Why Trump Just Might Win

Tony Quinn
Editor, California Target Book

Two new California polls are showing what is becoming increasingly clear across the nation: there is a very good chance that Donald Trump will be the next president of the United States.  On Monday, Survey USA, which has a good track record in California, showed Hillary Clinton leading Donald Trump by 52 to 38 percent.  On Wednesday, polling by the Public Policy Institute of California showed the race at Clinton 49 percent, Trump 39 percent.

But this is deep blue California where President Obama beat Gov. Romney in 2012 by 60 to 37 percent, double the lead Clinton now enjoys in these polls.  California is generally thought to be about 10 percent more Democratic than the nation as a whole, so these California results suggest a near tie nationwide, as many polls are now showing.

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Stay Out of California, Chicago!

Joe Mathews
Connecting California Columnist and Editor, Zócalo Public Square, Fellow at the Center for Social Cohesion at Arizona State University and co-author of California Crackup: How Reform Broke the Golden State and How We Can Fix It (UC Press, 2010)

Dear Chicago,

Would you kindly remove your thick, stubby hands from my beautiful state?

C’mon—don’t try to look all Midwestern and innocent. You know exactly what I’m talking about. For years Chicago has been grabbing signature California institutions and screwing them up.

I get a reminder of your mismanagement every night when I turn on the television to watch my local baseball team, the L.A. Dodgers. Of course, the Dodgers aren’t on—they aren’t even available on televisions in nearly 70 percent of the Los Angeles market. The reason? Mark Walter of Chicago.

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We Can No Longer Ignore Crumbling Transportation Infrastructure

Will Kempton
Executive Director of Transportation California, and Former Director of CalTrans

Jon Coupal’s recent argument against raising transportation fees or taxes (Profligate Waste Negates Justification for Transportation Tax Hike relies on an apparent premise that since existing transportation revenues are being misspent and/or wasted, repairing our transportation infrastructure isn’t justified.  I suspect the real reason has more to do with a no new taxes philosophy, but I question the logic of continuing to ignore the condition of our transportation system which is so important to the State’s economy and our quality of life.

Our roads and bridges are in a sorry state, not to mention our rail and transit services.  Even Mr. Coupal says that “no one disputes the dire need for improvements in California’s transportation infrastructure.”  So, without quoting multiple statistics to prove the point, let’s just agree that the system needs to be fixed.  And while Californians pay more for fuel and the state is at the high end of the gas tax rate, let’s also agree that it is more expensive to do business in California for many of the reasons that Coupal cites.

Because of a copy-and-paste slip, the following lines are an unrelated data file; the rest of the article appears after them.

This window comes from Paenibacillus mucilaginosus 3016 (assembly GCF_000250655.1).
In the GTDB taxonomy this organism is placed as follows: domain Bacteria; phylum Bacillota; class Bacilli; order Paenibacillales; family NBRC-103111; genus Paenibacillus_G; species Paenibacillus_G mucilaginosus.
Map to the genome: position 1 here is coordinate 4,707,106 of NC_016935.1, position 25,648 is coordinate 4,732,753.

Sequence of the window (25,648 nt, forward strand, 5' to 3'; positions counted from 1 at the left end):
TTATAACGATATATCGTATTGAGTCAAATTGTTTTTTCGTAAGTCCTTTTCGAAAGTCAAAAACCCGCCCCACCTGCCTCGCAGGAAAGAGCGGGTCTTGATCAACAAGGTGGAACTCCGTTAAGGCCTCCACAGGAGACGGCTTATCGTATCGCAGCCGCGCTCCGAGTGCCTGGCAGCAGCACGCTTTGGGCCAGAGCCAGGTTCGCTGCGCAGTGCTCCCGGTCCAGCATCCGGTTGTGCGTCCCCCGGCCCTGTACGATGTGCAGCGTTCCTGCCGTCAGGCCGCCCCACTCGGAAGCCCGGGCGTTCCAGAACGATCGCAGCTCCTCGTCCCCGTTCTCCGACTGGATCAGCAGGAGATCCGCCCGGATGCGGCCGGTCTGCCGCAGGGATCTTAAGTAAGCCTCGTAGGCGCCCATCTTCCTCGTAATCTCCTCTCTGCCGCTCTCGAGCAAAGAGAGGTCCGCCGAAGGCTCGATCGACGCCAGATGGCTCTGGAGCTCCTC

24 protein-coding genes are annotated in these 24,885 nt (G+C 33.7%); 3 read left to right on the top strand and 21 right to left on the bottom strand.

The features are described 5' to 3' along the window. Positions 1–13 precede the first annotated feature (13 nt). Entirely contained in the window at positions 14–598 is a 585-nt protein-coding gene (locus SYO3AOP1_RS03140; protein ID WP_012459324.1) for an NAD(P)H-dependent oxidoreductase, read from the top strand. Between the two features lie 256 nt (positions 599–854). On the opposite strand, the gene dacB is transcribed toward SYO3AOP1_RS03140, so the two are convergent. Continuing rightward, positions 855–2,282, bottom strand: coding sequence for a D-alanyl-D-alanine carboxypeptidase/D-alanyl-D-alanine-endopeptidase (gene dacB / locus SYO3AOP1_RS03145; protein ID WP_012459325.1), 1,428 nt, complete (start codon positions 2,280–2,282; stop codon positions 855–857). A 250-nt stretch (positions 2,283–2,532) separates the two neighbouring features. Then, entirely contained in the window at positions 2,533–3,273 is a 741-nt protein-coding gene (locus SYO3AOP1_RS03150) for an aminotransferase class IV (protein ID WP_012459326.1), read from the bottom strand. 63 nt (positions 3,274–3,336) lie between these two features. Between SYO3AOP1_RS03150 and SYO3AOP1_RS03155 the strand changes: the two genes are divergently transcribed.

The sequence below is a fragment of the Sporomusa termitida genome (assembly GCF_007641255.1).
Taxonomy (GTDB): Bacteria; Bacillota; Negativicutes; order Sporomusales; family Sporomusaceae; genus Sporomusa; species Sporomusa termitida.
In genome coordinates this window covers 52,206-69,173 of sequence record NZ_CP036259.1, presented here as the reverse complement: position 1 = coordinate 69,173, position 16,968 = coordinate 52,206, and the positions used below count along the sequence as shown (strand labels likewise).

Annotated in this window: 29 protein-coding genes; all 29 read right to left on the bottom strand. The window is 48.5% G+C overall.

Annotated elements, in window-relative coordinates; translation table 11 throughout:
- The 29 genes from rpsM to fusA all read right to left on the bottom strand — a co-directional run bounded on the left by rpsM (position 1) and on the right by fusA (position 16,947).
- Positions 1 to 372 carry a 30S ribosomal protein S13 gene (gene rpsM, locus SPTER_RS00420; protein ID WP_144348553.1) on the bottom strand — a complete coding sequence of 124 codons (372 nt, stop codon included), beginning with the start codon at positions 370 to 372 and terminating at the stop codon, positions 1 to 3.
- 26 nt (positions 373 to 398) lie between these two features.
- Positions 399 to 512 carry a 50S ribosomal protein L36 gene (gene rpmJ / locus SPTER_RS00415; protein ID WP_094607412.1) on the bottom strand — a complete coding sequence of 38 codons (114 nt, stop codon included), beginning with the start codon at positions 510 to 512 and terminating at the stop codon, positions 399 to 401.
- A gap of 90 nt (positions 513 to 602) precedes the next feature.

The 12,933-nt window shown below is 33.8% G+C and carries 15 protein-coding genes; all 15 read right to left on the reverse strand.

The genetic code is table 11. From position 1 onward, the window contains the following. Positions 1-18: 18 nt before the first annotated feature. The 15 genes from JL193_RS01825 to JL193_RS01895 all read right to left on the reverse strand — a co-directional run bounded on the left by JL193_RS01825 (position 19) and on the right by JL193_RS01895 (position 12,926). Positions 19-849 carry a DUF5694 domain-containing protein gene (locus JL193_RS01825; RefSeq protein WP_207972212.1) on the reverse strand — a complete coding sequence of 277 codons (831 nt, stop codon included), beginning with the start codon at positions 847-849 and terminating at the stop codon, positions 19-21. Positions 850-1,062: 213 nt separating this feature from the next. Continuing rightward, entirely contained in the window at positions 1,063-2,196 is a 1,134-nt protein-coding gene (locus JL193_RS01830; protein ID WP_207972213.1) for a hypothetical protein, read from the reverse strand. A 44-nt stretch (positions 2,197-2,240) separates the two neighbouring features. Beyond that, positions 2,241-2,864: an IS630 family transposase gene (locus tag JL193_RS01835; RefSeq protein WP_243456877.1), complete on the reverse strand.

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Upgrading the Last Hollywood Studio

Leron Gubler
President & CEO of the Hollywood Chamber of Commerce

Last week, the City held a public hearing on the proposed 25-year Master Plan for Paramount Pictures. This storied studio, which dates back to 1912, is the last remaining major studio located in Hollywood proper. Warner Bros., Columbia, Fox and Disney got their start here, but all moved out many decades ago. As hearings go, this one was cordial. Even those who had issues were on their best behavior. Everyone understands how important Paramount is to our community.

As Chamber President & CEO, I pointed out how critical Paramount is from a jobs standpoint. With 5,000 people employed on the lot on an average day, Paramount is our jobs anchor in South Hollywood. That is important to our economy because there are numerous ancillary jobs nearby that depend on Paramount – whether a restaurant or prop house or catering truck.

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Three Deceptive Measures Head For Ballot

Loren Kaye
President of the California Foundation for Commerce and Education

The shape of the fall ballot is a little clearer, with last Friday’s milestone for submitting petition signatures. As many as fifteen citizens’ initiatives, plus one referendum and a couple legislative measures may populate the ballot come November.

But clarity on the size of the ballot means nothing when it comes to the clarity of individual measures. The 2016 menu may serve up a feast of deceptive proposals. Perhaps not coincidentally, each is sponsored exclusively by a single special interest.

The worst offender is the so-called “No Blank Checks” initiative, billed as giving citizens the right to vote on new state debt. 

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Bernie’s Ludicrous Lawsuit

Joe Mathews
Connecting California Columnist and Editor, Zócalo Public Square, Fellow at the Center for Social Cohesion at Arizona State University and co-author of California Crackup: How Reform Broke the Golden State and How We Can Fix It (UC Press, 2010)

So let me get this straight. Bernie Sanders thinks California should be totally consistent in how it runs elections across all 58 counties.